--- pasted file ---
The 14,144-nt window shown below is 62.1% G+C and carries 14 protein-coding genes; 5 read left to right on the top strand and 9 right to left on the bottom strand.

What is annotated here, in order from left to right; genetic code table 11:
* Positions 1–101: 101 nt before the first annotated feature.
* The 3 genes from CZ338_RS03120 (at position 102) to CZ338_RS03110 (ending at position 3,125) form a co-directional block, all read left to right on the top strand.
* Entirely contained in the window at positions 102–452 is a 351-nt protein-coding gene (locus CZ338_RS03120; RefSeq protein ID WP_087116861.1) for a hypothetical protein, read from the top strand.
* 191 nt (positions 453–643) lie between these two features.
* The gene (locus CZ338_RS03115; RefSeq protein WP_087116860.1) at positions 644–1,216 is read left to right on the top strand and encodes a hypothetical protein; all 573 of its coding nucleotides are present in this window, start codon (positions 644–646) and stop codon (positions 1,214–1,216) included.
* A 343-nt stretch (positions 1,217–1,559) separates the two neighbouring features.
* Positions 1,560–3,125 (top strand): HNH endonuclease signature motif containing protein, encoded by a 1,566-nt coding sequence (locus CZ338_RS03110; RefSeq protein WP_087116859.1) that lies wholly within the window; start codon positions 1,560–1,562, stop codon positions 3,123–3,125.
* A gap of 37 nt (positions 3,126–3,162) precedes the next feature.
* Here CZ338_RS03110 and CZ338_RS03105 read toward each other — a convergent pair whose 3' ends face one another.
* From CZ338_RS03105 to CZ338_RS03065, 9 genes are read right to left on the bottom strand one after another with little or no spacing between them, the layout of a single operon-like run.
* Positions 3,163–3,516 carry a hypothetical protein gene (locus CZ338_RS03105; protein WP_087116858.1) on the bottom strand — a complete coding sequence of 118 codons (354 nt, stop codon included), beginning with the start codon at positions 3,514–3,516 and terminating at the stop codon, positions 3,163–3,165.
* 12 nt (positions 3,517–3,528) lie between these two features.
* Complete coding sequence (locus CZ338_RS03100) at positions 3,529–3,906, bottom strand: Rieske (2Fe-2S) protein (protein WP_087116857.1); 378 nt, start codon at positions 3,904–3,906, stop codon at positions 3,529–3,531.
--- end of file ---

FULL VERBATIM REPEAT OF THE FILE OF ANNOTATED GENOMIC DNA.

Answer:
The 14,144-nt window shown below is 62.1% G+C and carries 14 protein-coding genes; 5 read left to right on the top strand and 9 right to left on the bottom strand.

What is annotated here, in order from left to right; genetic code table 11:
* Positions 1–101: 101 nt before the first annotated feature.
* The 3 genes from CZ338_RS03120 (at position 102) to CZ338_RS03110 (ending at position 3,125) form a co-directional block, all read left to right on the top strand.
* Entirely contained in the window at positions 102–452 is a 351-nt protein-coding gene (locus CZ338_RS03120; RefSeq protein ID WP_087116861.1) for a hypothetical protein, read from the top strand.
* 191 nt (positions 453–643) lie between these two features.
* The gene (locus CZ338_RS03115; RefSeq protein WP_087116860.1) at positions 644–1,216 is read left to right on the top strand and encodes a hypothetical protein; all 573 of its coding nucleotides are present in this window, start codon (positions 644–646) and stop codon (positions 1,214–1,216) included.
* A 343-nt stretch (positions 1,217–1,559) separates the two neighbouring features.
* Positions 1,560–3,125 (top strand): HNH endonuclease signature motif containing protein, encoded by a 1,566-nt coding sequence (locus CZ338_RS03110; RefSeq protein WP_087116859.1) that lies wholly within the window; start codon positions 1,560–1,562, stop codon positions 3,123–3,125.
* A gap of 37 nt (positions 3,126–3,162) precedes the next feature.
* Here CZ338_RS03110 and CZ338_RS03105 read toward each other — a convergent pair whose 3' ends face one another.
* From CZ338_RS03105 to CZ338_RS03065, 9 genes are read right to left on the bottom strand one after another with little or no spacing between them, the layout of a single operon-like run.
* Positions 3,163–3,516 carry a hypothetical protein gene (locus CZ338_RS03105; protein WP_087116858.1) on the bottom strand — a complete coding sequence of 118 codons (354 nt, stop codon included), beginning with the start codon at positions 3,514–3,516 and terminating at the stop codon, positions 3,163–3,165.
* 12 nt (positions 3,517–3,528) lie between these two features.
* Complete coding sequence (locus CZ338_RS03100) at positions 3,529–3,906, bottom strand: Rieske (2Fe-2S) protein (protein WP_087116857.1); 378 nt, start codon at positions 3,904–3,906, stop codon at positions 3,529–3,531.